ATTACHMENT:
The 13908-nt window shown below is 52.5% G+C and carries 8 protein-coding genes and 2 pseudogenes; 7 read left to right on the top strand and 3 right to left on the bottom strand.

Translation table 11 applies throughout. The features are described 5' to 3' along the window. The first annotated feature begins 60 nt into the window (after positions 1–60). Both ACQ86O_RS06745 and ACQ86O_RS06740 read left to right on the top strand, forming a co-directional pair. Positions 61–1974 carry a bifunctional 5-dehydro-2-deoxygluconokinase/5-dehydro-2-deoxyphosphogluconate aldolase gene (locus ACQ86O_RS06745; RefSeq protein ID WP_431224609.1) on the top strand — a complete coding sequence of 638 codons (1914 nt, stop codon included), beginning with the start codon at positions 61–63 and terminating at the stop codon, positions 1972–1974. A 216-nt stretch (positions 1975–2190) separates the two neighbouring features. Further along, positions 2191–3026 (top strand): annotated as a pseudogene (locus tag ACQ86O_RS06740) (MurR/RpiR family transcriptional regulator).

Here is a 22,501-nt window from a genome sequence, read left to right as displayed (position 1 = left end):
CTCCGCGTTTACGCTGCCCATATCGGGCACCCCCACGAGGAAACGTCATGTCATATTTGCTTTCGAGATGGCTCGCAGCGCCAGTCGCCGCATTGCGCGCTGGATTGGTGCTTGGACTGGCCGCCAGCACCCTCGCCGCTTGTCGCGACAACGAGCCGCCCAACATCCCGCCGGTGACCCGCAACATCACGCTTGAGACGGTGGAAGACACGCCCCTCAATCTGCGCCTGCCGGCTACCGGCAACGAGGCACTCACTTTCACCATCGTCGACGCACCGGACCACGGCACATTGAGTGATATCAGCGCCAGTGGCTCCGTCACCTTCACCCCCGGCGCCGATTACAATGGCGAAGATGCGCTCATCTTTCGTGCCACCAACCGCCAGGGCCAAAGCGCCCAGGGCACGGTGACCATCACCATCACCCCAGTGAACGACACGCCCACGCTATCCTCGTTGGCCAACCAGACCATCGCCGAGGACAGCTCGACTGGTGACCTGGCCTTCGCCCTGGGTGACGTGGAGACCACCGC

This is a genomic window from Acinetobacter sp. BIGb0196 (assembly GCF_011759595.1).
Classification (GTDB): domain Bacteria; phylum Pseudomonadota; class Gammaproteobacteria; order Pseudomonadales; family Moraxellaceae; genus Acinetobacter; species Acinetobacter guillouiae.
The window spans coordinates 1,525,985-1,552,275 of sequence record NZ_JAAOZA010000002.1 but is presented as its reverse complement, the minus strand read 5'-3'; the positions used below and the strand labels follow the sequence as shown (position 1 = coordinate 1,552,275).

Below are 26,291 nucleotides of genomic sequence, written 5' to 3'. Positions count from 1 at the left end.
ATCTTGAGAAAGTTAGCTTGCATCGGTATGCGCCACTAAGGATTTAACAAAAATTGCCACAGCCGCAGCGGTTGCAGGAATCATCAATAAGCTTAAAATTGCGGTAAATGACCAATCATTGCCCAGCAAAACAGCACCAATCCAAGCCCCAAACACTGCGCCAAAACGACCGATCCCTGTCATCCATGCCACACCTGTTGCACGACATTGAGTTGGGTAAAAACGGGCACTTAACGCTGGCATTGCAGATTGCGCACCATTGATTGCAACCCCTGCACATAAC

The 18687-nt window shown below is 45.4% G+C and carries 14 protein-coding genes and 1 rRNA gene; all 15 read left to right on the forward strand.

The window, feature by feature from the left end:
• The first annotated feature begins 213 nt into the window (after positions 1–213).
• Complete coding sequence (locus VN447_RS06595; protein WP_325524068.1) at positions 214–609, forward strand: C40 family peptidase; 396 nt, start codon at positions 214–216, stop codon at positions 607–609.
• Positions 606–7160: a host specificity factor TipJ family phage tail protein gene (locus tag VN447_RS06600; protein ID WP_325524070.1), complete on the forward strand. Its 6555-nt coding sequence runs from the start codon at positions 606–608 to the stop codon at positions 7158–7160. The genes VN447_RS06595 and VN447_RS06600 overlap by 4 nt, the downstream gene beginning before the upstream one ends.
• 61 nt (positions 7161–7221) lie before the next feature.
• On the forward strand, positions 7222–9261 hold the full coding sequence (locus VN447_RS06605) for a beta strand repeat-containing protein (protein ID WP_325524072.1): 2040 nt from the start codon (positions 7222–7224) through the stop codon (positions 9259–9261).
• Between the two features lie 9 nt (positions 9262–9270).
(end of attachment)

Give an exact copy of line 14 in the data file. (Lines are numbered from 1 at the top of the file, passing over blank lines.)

• Positions 606–7160: a host specificity factor TipJ family phage tail protein gene (locus tag VN447_RS06600; protein ID WP_325524070.1), complete on the forward strand. Its 6555-nt coding sequence runs from the start codon at positions 606–608 to the stop codon at positions 7158–7160. The genes VN447_RS06595 and VN447_RS06600 overlap by 4 nt, the downstream gene beginning before the upstream one ends.